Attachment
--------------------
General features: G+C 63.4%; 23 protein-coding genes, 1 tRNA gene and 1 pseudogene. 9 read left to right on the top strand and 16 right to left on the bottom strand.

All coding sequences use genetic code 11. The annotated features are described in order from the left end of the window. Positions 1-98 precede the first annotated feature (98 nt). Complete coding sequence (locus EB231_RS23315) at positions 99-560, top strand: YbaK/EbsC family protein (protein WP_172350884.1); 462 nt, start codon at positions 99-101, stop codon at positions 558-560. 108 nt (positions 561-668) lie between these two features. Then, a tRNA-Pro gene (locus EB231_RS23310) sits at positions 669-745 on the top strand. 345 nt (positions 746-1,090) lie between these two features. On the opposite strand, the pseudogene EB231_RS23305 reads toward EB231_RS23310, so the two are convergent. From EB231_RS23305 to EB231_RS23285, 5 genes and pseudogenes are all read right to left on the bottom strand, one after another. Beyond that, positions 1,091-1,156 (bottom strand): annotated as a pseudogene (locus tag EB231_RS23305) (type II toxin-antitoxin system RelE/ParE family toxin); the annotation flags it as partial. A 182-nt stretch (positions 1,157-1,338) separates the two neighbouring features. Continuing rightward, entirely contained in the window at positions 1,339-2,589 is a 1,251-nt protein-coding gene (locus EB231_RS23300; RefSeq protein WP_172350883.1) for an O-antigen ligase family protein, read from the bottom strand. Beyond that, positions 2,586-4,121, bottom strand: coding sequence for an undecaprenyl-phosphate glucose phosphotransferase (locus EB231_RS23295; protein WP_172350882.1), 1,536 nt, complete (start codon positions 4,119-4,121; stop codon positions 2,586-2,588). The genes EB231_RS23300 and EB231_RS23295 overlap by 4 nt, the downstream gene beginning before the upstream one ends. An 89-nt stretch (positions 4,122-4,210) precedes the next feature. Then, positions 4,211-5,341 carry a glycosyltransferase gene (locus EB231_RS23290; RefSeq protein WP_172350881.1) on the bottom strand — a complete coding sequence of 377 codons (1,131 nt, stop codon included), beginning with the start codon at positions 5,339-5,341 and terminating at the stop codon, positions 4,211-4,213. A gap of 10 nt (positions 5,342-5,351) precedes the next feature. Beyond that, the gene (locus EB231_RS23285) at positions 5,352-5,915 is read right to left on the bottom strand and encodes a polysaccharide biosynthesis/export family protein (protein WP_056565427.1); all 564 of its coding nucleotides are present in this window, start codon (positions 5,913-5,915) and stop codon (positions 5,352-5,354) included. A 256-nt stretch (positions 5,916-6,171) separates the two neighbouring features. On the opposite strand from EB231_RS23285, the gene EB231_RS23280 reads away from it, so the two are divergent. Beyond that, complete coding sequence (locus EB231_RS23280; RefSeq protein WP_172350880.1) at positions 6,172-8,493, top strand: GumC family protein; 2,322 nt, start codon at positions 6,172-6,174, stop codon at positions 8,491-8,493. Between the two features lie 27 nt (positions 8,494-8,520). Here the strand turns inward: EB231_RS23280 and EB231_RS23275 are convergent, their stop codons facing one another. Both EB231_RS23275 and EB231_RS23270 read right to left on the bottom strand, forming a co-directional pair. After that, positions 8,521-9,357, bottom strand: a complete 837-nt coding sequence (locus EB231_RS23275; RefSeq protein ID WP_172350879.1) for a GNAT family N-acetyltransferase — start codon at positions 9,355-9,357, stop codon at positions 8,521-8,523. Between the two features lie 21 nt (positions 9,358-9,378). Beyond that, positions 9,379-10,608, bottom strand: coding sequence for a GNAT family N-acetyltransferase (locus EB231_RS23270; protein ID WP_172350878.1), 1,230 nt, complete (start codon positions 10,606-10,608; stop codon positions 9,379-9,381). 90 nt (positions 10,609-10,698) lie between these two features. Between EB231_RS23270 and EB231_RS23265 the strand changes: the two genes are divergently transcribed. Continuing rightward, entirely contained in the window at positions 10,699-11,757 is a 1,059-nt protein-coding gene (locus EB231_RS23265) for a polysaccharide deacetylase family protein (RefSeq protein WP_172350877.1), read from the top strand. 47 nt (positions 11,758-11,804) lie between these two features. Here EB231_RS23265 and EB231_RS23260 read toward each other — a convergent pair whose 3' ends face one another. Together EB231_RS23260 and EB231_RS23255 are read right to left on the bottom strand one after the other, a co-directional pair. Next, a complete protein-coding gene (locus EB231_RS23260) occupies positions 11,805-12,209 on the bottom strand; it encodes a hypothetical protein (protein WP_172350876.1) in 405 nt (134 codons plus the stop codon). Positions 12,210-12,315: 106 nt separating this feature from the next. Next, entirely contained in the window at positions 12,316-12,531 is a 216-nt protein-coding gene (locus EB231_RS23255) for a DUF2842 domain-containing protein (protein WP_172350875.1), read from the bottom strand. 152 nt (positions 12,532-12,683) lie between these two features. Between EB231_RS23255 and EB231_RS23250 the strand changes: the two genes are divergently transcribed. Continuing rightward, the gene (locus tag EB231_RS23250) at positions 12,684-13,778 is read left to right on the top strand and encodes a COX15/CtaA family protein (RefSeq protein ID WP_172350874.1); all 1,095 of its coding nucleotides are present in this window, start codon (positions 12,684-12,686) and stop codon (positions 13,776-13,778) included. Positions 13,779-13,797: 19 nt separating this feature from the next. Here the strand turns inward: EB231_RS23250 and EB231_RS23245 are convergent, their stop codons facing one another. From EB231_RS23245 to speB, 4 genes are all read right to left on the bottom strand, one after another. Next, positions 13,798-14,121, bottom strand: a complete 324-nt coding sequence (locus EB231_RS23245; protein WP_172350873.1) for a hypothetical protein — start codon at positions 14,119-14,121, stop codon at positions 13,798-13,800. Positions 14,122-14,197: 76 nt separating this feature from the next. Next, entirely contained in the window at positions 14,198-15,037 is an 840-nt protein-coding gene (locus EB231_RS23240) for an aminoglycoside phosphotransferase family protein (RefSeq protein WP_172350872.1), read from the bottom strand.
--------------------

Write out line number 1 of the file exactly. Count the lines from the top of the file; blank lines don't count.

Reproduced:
General features: G+C 63.4%; 23 protein-coding genes, 1 tRNA gene and 1 pseudogene. 9 read left to right on the top strand and 16 right to left on the bottom strand.